Brenda, a lawyer and lecturer, lives with her two daughters and granddaughter in Manchester. The family found a cottage to rent and she was given an eviction notice after asking for repairs.
If I had been told that I would ever experience anything like this I wouldn’t have believed it. After a bitter battle with my ex-husband over our property in 2011, I was forced to rent with my two daughters aged 27 and 11. It was quite an eye opener. The things some private landlords expect their tenants to put up with are unbelievable.
In August 2012, my eldest daughter, who was expecting a baby, wanted to move to the north of England so we decided to rent in Oldham. The area is one of outstanding beauty and I found a cottage managed by an agent.
The cottage looked a bit neglected but the location was lovely. I knew it needed work but because it only appeared to be cosmetic and because it was going to be our home for the foreseeable future, I didn’t mind. In September the deposit and a month’s rent in advance were paid.
Before moving in, I had the cottage professionally cleaned because of the damp smell.
The cleaner told me that the property was damp throughout and particularly bad in the bedrooms and the lounge. I asked the agent to rectify the problem and it was decided that the walls would be painted with damp-proofing paint.
When the decorator began work, the ceiling fell down in the lounge. A two-week task turned into a six-week project. I had to laugh when the landlord blamed me for the ceiling collapsing because wallpaper had been removed.
A neighbour told me that the previous tenants had moved out because of the damp. I was extremely worried about the effect it would have on my 11-year-old and my daughter’s baby was on its way in the January.
We moved in seven weeks after we were supposed to. By that time, I’d paid for most of the work. When I look back on that period I can’t believe that I didn’t have the guts to walk away from it all. But guts were something I was short on.
My self-confidence had been shattered. When we moved in, tiles fell off the wall, the bathroom walls were wet through on rainy days, wallpaper fell off because of the damp and a window in my daughter’s room was dangerously loose.
It sounds hard to understand but after a few tumultuous years coping with a divorce, living there did bring me peace.
After all I’d been through, it felt a like I was in control again and our friends loved to visit us. We had made the cottage our home and I thought that if I showed willing to look after the property the landlord would recognise we were good tenants.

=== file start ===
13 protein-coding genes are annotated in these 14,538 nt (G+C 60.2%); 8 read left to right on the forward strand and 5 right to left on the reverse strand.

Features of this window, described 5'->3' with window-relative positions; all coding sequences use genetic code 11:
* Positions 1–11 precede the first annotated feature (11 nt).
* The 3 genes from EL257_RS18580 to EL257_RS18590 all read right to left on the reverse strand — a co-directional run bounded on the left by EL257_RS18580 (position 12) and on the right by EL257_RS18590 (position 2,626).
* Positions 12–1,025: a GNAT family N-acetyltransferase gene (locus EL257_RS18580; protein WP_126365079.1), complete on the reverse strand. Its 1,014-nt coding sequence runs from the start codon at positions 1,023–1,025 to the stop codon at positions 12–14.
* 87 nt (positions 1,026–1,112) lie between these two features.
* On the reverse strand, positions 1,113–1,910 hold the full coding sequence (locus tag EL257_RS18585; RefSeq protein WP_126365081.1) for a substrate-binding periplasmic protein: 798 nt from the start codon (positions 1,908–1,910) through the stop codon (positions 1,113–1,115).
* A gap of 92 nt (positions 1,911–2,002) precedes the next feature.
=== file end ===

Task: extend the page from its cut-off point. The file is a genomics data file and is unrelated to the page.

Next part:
I even employed a gardener to keep the garden tidy. Workmen were sent in regularly to give quotes but no work was done. In July I wrote a letter stating that if the repairs were not carried out I would do them myself and deduct it from the rent.
Only minor work was carried out.
When it became evident that no more work would be done, my solicitor wrote to the landlord on my behalf: the response was to issue a section 21 eviction notice. We were given two months to leave. We were being evicted because I asked for repairs. I was shocked and felt guilty because I had put our home at risk.
I withdrew our legal action hoping the landlord would reconsider but I was served with court papers. As a lawyer, I worked for a law centre helping other people. I struggled to cope but I had to be strong for my little family. I felt so alone and ashamed.
The agent made some hurtful claims. They said I was in rent arrears and that I was antisocial and as a result, workmen refused to come into the house. I was so upset I couldn’t speak.
I contacted Shelter.
The advisers were so supportive and listened to me. During the conversation, the term revenge eviction was mentioned. What I was going through had a name and revenge evictions had happened to countless others.
A helpline adviser, Kellie, took on my case. She told me that you can fight a section 21 eviction notice if the landlord fails to protect your tenancy deposit. Thankfully they had not protected my deposit.
The judge was impressed with the strong defence that Shelter put forward on my behalf. The judge was very supportive and recognised that I wanted the whole saga to end.
The judge refused to make any demands of me. The only thing she suggested was a Tomlin Order which is an agreement between the landlord and me.
I was not stopped from claiming compensation. The case was dismissed and I had more time to find another house.
I don’t know where I would be if Shelter hadn’t been there. It was an awful time for my family.
My granddaughter Lily Mae, now a toddler, is a constant ray of sunshine always laughing and dancing. She kept me going. I want to thank Shelter for their support and belief in our case and such kindness. Being evicted when you have done nothing wrong is frightening and humiliating but you are not on your own.
Ring Shelter they can help, I promise.
If you are at risk of losing your home call Shelter’s housing advice helpline 0808 800 4444
It is open every day and it is free to call.